Neither TPL nor the Natural Gas Market Law contain clauses or provisions that are unusually burdensome for foreign companies. Their overriding principle is defined in TPL: “the petroleum resources of the Republic of Turkey are rapidly, continuously and effectively explored, developed and produced by preserving the national interests.”
The Turkish Constitution provides that the ownership and the right to explore, exploit and dispose of natural resources belongs to the Turkish State, which then delegates the right to explore and exploit those resources through licensing to assorted private sector companies. This is undertaken either by the Energy Market Regulatory Authority of Turkey (EMRA) or the General Directorate of Petroleum Affairs (GDPA), depending upon the type of activity involved.
Mandatory licences, which are required by entities planning to develop a project in Turkey, are issued by EMRA, the autonomous regulatory body that is responsible for regulating and supervising the downstream oil and gas markets. As well as issuing licences to energy market participants, EMRA is also authorised to implement and enforce the relevant legislation. Finally, it has an additional function: to impose sanctions in order to ensure that a competitive market environment is maintained and to set and preserve standards for market participants.
To make sure that their operational plans in Turkey are fully realised, developers and operators have to engage with several other arms of government. The first of these is The Turkish Ministry of Energy and Natural Resources (MENR), which is responsible for planning the country’s strategic energy and natural resources requirements, determining both its short and long term needs and
shaping the appropriate policy objectives in procurement. Like EMRA, it also has the role of market supervisor across a broad range of activities in Turkey’s energy sector. These include: exploration development, facility building, production, exploitation and distribution.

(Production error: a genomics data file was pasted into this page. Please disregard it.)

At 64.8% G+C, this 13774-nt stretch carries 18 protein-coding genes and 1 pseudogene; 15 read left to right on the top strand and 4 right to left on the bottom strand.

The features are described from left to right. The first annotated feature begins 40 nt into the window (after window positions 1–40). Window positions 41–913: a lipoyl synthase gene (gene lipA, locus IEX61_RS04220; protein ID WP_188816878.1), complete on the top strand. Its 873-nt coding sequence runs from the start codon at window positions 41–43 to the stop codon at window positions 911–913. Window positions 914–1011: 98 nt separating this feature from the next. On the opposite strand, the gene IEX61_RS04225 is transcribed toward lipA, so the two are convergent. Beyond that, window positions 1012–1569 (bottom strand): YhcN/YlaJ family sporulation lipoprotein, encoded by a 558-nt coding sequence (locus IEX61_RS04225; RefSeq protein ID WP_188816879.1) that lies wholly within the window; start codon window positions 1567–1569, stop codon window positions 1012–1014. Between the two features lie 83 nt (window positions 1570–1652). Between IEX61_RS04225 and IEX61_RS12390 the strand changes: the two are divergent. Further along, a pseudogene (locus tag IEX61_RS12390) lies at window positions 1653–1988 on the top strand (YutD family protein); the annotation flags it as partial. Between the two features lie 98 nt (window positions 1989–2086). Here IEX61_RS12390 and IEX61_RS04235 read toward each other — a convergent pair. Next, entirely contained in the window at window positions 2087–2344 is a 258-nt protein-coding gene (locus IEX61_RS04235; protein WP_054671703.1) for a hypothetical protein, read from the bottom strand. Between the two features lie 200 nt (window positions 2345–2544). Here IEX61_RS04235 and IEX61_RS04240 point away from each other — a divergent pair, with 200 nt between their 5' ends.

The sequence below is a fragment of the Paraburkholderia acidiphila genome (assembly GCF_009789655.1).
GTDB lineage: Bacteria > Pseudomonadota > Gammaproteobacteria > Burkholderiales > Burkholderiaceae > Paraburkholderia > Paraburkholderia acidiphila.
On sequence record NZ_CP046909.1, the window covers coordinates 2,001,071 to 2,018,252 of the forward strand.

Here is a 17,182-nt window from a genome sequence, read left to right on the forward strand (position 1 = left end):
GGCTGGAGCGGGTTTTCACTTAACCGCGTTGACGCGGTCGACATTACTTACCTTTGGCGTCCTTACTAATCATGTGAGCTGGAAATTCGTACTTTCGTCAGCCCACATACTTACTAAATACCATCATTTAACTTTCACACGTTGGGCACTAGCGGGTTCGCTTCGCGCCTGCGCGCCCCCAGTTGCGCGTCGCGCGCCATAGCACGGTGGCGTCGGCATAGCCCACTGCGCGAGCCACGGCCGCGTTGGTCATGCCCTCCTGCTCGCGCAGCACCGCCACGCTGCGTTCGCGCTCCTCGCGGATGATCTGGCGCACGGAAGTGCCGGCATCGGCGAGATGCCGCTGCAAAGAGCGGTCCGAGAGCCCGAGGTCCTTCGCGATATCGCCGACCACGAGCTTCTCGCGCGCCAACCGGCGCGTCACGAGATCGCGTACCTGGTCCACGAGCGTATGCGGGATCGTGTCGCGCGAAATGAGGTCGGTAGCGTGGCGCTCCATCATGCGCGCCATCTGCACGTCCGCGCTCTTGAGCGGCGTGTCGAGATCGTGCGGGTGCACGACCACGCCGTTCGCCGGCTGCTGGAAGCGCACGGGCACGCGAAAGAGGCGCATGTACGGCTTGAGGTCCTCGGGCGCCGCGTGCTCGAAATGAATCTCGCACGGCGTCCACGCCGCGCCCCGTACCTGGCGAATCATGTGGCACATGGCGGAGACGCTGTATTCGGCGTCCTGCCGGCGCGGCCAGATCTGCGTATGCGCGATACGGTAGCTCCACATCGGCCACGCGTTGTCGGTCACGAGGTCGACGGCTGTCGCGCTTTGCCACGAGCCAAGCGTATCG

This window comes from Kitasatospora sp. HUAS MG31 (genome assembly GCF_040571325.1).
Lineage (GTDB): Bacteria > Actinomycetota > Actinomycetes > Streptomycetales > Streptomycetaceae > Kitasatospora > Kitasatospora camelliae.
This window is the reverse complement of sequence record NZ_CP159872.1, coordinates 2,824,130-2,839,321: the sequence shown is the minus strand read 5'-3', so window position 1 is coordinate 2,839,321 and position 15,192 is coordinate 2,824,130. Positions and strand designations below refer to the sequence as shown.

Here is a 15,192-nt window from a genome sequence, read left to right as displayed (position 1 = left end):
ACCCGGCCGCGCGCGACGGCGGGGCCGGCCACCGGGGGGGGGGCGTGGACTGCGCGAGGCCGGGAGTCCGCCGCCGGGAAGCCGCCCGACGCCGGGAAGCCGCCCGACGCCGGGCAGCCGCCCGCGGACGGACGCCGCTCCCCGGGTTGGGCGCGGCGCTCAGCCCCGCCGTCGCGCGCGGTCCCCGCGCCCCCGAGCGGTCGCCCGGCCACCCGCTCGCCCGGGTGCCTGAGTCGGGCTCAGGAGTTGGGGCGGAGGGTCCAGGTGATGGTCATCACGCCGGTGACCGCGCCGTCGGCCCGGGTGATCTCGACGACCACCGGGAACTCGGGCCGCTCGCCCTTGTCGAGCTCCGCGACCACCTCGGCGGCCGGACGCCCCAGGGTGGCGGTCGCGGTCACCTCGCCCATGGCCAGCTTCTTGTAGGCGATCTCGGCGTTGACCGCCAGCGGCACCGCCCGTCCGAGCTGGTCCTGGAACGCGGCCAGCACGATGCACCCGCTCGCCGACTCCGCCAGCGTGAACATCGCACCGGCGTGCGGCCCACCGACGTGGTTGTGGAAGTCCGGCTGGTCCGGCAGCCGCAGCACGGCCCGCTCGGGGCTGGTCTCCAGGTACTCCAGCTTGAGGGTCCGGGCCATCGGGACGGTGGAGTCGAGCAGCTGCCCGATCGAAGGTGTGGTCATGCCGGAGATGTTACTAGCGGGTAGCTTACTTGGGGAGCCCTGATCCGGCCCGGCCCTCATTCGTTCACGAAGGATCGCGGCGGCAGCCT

MENR supervises the other most important agency, GDPA, which has responsibility for the issuing of licences in relation to exploration and exploitation activities as well as for supervising the upstream petroleum and natural gas markets. Two other government ministries have an additional regulatory impact on companies which are active in the Turkish energy sector. These are the Ministry of Environment and Urban Planning (MEUP) and the Ministry of Labour and Social Security (MLS).
MEUP is Turkey’s principal environment agency, which is responsible for setting and maintaining standards in order to protect the environment. To do this, it implements a range of legislation including waste collection, recycling and the inspection of relevant facilities. It also has the authority to impose sanctions and to conduct investigations in order to ensure that companies comply with appropriate environmental standards.
Finally, MLS has primary responsibility for the implementation, regulation, enforcement and supervision of all health and safety measures for employees and other workers, which have to be undertaken by employers in Turkish workplaces. In addition, it also has authority to impose sanctions and to conduct investigations. This is done to make sure that the appropriate occupational
health and safety measures are correctly complied with in each workplace.
As part of Turkey’s growth as a regional energy hub, renewable energy increasingly competes with traditional energy sources, such as coal, oil and gas. Now integral to Turkish government policy, it has a critical role to play in shifting dependence away from fossil fuels. Accordingly, the government is in the process of rolling out the adoption of renewable energy. In order to support this, it is also boosting the necessary infrastructure with plans in place to increase the overall share of renewable energy resources in electricity production to more than 30% by 2023. As another element of its renewable energy strategy, the government is implementing more supportive policies, such as feed-in tariffs and investment incentives.
The use of wind power is also being supported by the Turkish government. The total installed capacity of wind energy in Turkey increased from 20MW in 2002 to 4.4GW by 2015. Last year, wind energy accounted for 6 per cent of the country’s overall electricity production. This seems destined to increase. There are currently 158 wind energy companies which are actively operational in Turkey at 207 wind energy plants with 6.5GW of installed capacity. In addition, a further 32 projects with 808 MW of installed capacity are presently under construction.
Levent Lezgin Kılınç, Founding Partner